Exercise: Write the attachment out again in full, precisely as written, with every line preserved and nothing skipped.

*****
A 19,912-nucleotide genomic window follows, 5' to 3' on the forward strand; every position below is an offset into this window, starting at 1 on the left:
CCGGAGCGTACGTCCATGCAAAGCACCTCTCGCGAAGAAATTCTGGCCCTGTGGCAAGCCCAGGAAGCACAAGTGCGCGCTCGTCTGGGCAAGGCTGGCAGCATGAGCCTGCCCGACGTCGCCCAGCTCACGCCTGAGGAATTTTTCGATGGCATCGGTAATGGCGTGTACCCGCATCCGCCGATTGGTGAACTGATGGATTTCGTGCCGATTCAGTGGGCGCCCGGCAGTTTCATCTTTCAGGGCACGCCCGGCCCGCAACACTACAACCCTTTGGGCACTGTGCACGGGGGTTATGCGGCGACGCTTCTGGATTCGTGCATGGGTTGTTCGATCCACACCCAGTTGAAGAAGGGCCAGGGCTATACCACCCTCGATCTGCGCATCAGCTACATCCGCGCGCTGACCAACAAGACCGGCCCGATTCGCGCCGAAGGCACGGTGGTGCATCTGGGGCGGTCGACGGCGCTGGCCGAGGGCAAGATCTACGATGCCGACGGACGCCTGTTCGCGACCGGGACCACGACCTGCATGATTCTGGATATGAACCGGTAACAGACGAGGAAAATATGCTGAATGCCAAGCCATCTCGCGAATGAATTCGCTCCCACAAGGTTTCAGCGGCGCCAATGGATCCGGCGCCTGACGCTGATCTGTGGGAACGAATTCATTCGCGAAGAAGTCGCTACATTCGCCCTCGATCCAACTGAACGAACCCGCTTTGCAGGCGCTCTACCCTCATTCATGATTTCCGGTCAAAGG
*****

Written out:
A 19,912-nucleotide genomic window follows, 5' to 3' on the forward strand; every position below is an offset into this window, starting at 1 on the left:
CCGGAGCGTACGTCCATGCAAAGCACCTCTCGCGAAGAAATTCTGGCCCTGTGGCAAGCCCAGGAAGCACAAGTGCGCGCTCGTCTGGGCAAGGCTGGCAGCATGAGCCTGCCCGACGTCGCCCAGCTCACGCCTGAGGAATTTTTCGATGGCATCGGTAATGGCGTGTACCCGCATCCGCCGATTGGTGAACTGATGGATTTCGTGCCGATTCAGTGGGCGCCCGGCAGTTTCATCTTTCAGGGCACGCCCGGCCCGCAACACTACAACCCTTTGGGCACTGTGCACGGGGGTTATGCGGCGACGCTTCTGGATTCGTGCATGGGTTGTTCGATCCACACCCAGTTGAAGAAGGGCCAGGGCTATACCACCCTCGATCTGCGCATCAGCTACATCCGCGCGCTGACCAACAAGACCGGCCCGATTCGCGCCGAAGGCACGGTGGTGCATCTGGGGCGGTCGACGGCGCTGGCCGAGGGCAAGATCTACGATGCCGACGGACGCCTGTTCGCGACCGGGACCACGACCTGCATGATTCTGGATATGAACCGGTAACAGACGAGGAAAATATGCTGAATGCCAAGCCATCTCGCGAATGAATTCGCTCCCACAAGGTTTCAGCGGCGCCAATGGATCCGGCGCCTGACGCTGATCTGTGGGAACGAATTCATTCGCGAAGAAGTCGCTACATTCGCCCTCGATCCAACTGAACGAACCCGCTTTGCAGGCGCTCTACCCTCATTCATGATTTCCGGTCAAAGG